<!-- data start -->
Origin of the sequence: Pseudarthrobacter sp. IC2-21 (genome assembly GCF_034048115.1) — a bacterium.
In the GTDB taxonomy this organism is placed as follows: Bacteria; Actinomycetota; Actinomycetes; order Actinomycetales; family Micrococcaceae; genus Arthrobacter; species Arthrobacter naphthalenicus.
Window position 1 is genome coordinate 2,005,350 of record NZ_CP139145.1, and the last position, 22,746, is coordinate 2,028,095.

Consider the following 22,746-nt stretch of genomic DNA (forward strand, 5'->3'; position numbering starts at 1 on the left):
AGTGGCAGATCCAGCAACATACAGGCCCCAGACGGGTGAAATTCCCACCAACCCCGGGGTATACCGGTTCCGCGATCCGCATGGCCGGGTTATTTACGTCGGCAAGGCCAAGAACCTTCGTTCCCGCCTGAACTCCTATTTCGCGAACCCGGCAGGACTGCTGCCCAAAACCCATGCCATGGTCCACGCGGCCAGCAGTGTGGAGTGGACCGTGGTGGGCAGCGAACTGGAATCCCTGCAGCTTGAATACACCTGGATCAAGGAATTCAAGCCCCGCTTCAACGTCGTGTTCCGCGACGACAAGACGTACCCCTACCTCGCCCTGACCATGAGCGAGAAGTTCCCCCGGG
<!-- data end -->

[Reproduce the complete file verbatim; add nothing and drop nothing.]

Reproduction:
Origin of the sequence: Pseudarthrobacter sp. IC2-21 (genome assembly GCF_034048115.1) — a bacterium.
In the GTDB taxonomy this organism is placed as follows: Bacteria; Actinomycetota; Actinomycetes; order Actinomycetales; family Micrococcaceae; genus Arthrobacter; species Arthrobacter naphthalenicus.
Window position 1 is genome coordinate 2,005,350 of record NZ_CP139145.1, and the last position, 22,746, is coordinate 2,028,095.

Consider the following 22,746-nt stretch of genomic DNA (forward strand, 5'->3'; position numbering starts at 1 on the left):
AGTGGCAGATCCAGCAACATACAGGCCCCAGACGGGTGAAATTCCCACCAACCCCGGGGTATACCGGTTCCGCGATCCGCATGGCCGGGTTATTTACGTCGGCAAGGCCAAGAACCTTCGTTCCCGCCTGAACTCCTATTTCGCGAACCCGGCAGGACTGCTGCCCAAAACCCATGCCATGGTCCACGCGGCCAGCAGTGTGGAGTGGACCGTGGTGGGCAGCGAACTGGAATCCCTGCAGCTTGAATACACCTGGATCAAGGAATTCAAGCCCCGCTTCAACGTCGTGTTCCGCGACGACAAGACGTACCCCTACCTCGCCCTGACCATGAGCGAGAAGTTCCCCCGGG